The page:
NPC Report: Playing Politics With Children’s Health
WITH nearly one-third of today’s children and teens overweight or obese, most parents would support restricting school sales of foods high in sugar and fat — but what about placing restrictions on vegetables served in schools? While this idea may seem illogical, it is an approach that USDA is proposing to take at the end of this year when they release updated guidelines to the Nutrition Standards in the National School Lunch and School Breakfast Programs.
Specifically, schools would be required to limit total servings of “starchy” vegetables (e.g., potatoes, corn, lima beans, and green peas) offered in schools to 1 cup per week in lunches and eliminate those vegetables in breakfasts. While encouraging dietary variety is a noble idea, this proposed approach and restrictions are misguided — especially considering that less than 10% of kids are currently meeting recommended goals for daily vegetable servings.
Even school foodservice professionals believe restrictions on vegetables offered in schools would be detrimental to the health of the students and school budgets. In fact, according to a survey we released on Oct. 5, only 5% of school foodservice directors believe the new rules will improve the quality of children’s overall health. A majority of foodservice professionals also said that replacing starchy vegetables with other more expensive vegetables will increase plate waste, increase costs, and decrease school lunch participation.
Take, for example, the potato — one of the vegetables targeted by USDA in its proposed rules. At only 110 calories per serving, a baked potato is a fat-free, sodium-free, nutritional powerhouse contributing 22 nutrients to the diet, including potassium and fiber. And, despite widespread belief that schools serve “French fries,” our survey of school foodservice directors revealed that only 11% of schools even have fryers in their kitchens.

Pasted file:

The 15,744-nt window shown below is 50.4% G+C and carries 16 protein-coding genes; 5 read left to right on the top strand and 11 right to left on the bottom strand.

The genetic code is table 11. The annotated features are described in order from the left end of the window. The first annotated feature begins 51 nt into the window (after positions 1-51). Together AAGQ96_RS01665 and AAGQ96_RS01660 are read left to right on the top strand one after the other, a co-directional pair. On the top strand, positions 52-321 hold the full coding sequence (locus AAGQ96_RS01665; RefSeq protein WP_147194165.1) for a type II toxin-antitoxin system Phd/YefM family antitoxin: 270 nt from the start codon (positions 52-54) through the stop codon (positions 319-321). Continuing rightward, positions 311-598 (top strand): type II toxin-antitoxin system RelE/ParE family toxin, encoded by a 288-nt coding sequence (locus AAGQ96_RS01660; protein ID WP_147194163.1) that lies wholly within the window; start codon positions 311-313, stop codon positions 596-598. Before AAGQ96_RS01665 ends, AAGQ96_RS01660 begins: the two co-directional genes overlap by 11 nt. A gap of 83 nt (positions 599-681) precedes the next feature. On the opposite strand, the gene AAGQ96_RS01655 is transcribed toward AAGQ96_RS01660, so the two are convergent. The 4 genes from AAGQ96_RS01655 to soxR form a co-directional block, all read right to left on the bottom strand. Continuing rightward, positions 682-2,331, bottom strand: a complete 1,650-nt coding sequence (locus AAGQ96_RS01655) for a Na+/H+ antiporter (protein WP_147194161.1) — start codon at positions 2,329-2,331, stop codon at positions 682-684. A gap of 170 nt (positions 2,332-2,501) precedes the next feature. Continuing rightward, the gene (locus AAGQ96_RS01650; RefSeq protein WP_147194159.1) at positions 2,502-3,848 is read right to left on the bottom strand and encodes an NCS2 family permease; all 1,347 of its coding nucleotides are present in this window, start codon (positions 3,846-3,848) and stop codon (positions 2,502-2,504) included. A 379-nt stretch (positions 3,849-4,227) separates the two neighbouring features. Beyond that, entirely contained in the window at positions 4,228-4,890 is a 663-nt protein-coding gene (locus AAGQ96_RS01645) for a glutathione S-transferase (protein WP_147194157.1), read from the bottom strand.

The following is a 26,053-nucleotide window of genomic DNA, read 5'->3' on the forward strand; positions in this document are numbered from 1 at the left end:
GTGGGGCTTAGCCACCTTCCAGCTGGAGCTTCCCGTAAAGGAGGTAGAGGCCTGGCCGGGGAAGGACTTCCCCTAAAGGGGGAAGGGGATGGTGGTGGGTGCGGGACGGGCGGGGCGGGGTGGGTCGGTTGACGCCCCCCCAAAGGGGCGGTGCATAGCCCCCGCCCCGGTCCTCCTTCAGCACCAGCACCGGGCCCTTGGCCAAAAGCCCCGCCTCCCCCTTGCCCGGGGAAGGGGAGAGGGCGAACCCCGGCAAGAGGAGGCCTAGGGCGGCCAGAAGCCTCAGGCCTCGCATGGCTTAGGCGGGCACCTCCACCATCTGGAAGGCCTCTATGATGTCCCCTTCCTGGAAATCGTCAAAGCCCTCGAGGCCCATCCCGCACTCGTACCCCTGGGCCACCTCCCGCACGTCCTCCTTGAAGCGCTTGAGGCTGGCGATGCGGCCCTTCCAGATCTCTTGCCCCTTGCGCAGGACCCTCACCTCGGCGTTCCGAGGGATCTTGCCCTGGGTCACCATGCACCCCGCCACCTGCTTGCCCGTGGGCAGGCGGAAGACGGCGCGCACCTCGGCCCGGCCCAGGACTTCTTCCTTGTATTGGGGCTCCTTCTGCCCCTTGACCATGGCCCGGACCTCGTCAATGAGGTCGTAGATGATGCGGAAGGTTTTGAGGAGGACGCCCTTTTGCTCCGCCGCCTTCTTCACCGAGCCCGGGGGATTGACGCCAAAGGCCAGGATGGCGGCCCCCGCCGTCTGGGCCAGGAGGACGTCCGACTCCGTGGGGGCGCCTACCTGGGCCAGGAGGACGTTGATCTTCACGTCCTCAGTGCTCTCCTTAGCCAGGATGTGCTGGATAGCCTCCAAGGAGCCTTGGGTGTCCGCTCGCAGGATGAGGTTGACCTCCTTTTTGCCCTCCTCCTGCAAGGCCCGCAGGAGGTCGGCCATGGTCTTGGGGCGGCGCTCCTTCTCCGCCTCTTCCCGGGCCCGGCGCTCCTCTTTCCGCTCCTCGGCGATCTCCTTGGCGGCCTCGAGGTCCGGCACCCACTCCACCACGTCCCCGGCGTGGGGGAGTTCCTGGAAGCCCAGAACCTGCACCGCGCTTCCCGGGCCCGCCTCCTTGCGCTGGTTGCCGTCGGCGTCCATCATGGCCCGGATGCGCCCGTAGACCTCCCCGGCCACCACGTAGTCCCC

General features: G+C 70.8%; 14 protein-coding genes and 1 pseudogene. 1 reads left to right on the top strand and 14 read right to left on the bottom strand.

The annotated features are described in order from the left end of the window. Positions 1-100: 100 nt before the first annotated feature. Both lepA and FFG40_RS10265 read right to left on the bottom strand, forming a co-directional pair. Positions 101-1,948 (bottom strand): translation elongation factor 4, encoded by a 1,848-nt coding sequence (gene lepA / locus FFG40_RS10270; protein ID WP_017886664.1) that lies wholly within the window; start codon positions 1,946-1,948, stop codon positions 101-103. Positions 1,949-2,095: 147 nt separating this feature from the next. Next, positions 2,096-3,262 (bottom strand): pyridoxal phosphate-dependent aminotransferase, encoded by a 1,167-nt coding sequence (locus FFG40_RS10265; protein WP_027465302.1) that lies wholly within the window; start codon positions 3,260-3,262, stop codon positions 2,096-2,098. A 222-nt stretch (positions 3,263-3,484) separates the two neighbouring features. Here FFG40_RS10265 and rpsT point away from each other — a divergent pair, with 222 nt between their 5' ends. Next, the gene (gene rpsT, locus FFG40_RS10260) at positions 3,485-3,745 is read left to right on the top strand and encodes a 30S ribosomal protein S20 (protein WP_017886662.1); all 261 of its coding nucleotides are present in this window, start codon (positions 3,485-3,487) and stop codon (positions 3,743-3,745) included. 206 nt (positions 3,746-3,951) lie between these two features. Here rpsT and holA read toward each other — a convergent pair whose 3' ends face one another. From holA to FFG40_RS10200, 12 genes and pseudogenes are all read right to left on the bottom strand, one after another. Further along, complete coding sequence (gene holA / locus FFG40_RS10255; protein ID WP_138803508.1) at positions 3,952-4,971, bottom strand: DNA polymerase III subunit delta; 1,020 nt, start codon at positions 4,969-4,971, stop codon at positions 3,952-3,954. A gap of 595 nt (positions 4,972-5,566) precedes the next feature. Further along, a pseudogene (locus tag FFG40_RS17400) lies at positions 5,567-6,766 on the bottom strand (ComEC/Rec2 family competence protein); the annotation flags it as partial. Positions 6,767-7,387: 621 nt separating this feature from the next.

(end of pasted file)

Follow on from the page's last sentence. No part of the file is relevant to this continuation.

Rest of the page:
Salad bars and potato bars have sprouted up in schools across the country as foodservice directors search for innovative ways to balance independent choice, nutrition, and taste. Students frequenting school foodservice baked potato bars top their potatoes with nutritious foods including a lean protein such as beans or chicken, other vegetables such as broccoli and tomatoes, low fat or reduced fat cheese, or vegetarian chili.
USDA estimates the newly proposed meal plan will increase school lunch costs $6.8 billion over the course of five years. These costs would be incurred by the economically strapped local and state agencies that control school foodservice accounts.
Rather than suggesting the elimination of certain vegetables at a time when vegetable consumption among children is at an all-time low, why not encourage the consumption of vegetables that kids will eat, that offer significant nutrient value, are cost efficient, and serve as a vehicle for the introduction of new
vegetables to kids’ palettes?
There is no science-based distinction that can be drawn between starchy vegetables and other vegetables. The nutritional profile of some starchy vegetables is almost the same as that of some fruits that are currently being encouraged, like bananas. Recommendations to limit the use of potatoes and other popular, nutritious vegetables, while likely well-intentioned, are misguided and will likely have serious unintended consequences.
Go to PotatoesInSchools.com to learn more about USDA’s ill-advised regulations and to write your members of Congress to oppose the proposed rules.